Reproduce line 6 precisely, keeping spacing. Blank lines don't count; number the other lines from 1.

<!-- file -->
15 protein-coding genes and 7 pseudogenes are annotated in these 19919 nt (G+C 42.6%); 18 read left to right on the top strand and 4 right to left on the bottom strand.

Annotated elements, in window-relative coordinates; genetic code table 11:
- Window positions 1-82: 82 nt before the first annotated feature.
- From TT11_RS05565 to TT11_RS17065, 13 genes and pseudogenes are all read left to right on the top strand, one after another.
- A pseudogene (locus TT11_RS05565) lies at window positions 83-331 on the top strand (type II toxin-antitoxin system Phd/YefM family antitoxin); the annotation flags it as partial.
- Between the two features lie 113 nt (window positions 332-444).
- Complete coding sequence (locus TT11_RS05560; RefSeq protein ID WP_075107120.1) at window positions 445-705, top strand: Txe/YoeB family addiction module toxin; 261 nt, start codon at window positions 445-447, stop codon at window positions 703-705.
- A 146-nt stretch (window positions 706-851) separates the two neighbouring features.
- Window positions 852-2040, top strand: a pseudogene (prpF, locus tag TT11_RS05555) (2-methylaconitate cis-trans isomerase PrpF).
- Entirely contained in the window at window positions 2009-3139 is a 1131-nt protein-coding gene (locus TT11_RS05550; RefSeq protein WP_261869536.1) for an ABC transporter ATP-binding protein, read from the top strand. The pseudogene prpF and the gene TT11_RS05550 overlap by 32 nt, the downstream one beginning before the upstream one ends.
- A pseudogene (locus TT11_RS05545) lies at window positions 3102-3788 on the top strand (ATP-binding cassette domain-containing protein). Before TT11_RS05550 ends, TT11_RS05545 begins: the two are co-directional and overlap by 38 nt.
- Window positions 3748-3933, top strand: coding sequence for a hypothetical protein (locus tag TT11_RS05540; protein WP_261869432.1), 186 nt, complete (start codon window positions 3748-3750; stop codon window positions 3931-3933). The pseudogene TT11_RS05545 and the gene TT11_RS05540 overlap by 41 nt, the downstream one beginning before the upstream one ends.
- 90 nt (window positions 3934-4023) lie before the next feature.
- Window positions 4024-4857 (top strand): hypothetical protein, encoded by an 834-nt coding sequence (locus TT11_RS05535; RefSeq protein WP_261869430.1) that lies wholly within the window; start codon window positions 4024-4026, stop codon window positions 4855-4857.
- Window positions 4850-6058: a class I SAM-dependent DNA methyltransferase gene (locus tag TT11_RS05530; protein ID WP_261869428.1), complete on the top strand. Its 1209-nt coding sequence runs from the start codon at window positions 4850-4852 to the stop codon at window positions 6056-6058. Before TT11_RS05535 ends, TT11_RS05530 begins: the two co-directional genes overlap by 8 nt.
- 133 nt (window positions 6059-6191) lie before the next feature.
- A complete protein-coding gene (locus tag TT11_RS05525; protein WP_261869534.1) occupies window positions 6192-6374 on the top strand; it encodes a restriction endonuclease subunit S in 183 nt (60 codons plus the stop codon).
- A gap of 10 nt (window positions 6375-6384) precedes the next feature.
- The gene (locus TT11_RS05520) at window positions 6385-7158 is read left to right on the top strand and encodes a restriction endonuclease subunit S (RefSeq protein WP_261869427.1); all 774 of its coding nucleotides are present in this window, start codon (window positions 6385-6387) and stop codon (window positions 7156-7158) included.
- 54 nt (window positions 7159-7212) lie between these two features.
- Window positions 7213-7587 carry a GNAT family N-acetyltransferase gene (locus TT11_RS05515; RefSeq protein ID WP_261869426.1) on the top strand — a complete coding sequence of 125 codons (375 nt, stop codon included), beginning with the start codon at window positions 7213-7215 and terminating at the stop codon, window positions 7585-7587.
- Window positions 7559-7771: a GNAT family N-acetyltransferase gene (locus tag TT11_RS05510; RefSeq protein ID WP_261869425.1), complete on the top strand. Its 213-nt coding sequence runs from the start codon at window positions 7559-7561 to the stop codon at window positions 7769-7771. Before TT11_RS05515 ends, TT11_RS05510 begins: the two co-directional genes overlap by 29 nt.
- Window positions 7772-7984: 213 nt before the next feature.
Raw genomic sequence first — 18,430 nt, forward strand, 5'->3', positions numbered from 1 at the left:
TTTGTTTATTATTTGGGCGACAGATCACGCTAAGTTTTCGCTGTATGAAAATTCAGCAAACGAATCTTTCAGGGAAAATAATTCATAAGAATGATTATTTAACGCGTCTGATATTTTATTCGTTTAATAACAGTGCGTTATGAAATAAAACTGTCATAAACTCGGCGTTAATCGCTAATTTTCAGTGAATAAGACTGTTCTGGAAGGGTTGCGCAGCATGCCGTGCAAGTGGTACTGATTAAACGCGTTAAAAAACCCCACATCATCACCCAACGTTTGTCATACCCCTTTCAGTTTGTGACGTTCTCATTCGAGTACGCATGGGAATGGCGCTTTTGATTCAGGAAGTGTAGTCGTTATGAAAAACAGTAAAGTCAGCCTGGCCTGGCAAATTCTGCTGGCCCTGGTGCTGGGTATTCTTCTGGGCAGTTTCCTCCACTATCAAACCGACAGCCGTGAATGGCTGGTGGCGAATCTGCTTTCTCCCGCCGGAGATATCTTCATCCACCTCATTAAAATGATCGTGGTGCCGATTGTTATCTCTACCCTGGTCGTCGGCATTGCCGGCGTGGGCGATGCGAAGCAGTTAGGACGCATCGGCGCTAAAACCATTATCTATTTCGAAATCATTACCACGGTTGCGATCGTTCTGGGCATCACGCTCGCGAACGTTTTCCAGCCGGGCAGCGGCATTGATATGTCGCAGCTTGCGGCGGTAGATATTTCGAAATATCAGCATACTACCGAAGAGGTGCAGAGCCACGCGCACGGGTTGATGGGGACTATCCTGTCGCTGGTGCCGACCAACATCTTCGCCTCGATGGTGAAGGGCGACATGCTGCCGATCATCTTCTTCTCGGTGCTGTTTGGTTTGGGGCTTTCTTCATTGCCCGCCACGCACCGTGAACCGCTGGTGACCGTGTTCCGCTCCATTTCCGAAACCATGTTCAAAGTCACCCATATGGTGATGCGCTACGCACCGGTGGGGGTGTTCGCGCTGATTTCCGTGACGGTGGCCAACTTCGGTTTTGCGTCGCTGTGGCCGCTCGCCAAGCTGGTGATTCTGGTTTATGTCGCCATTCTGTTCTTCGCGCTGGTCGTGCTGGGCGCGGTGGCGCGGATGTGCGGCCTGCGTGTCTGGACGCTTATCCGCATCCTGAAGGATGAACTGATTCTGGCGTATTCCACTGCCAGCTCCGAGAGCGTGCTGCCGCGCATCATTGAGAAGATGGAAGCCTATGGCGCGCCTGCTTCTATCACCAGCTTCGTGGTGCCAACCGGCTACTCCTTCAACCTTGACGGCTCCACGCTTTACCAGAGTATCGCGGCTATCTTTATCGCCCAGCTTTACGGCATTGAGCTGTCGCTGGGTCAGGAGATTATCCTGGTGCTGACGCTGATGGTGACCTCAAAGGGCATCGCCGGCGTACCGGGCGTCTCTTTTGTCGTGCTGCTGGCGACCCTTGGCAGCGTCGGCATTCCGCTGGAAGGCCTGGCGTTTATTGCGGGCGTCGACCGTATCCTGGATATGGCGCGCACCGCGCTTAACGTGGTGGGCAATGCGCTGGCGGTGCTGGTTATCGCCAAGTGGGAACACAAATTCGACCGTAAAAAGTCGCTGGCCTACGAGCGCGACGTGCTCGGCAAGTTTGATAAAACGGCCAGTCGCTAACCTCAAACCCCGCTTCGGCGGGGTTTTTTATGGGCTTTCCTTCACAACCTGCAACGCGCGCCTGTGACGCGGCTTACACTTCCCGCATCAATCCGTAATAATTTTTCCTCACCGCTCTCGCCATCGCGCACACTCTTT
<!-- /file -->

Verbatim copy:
- Between the two features lie 113 nt (window positions 332-444).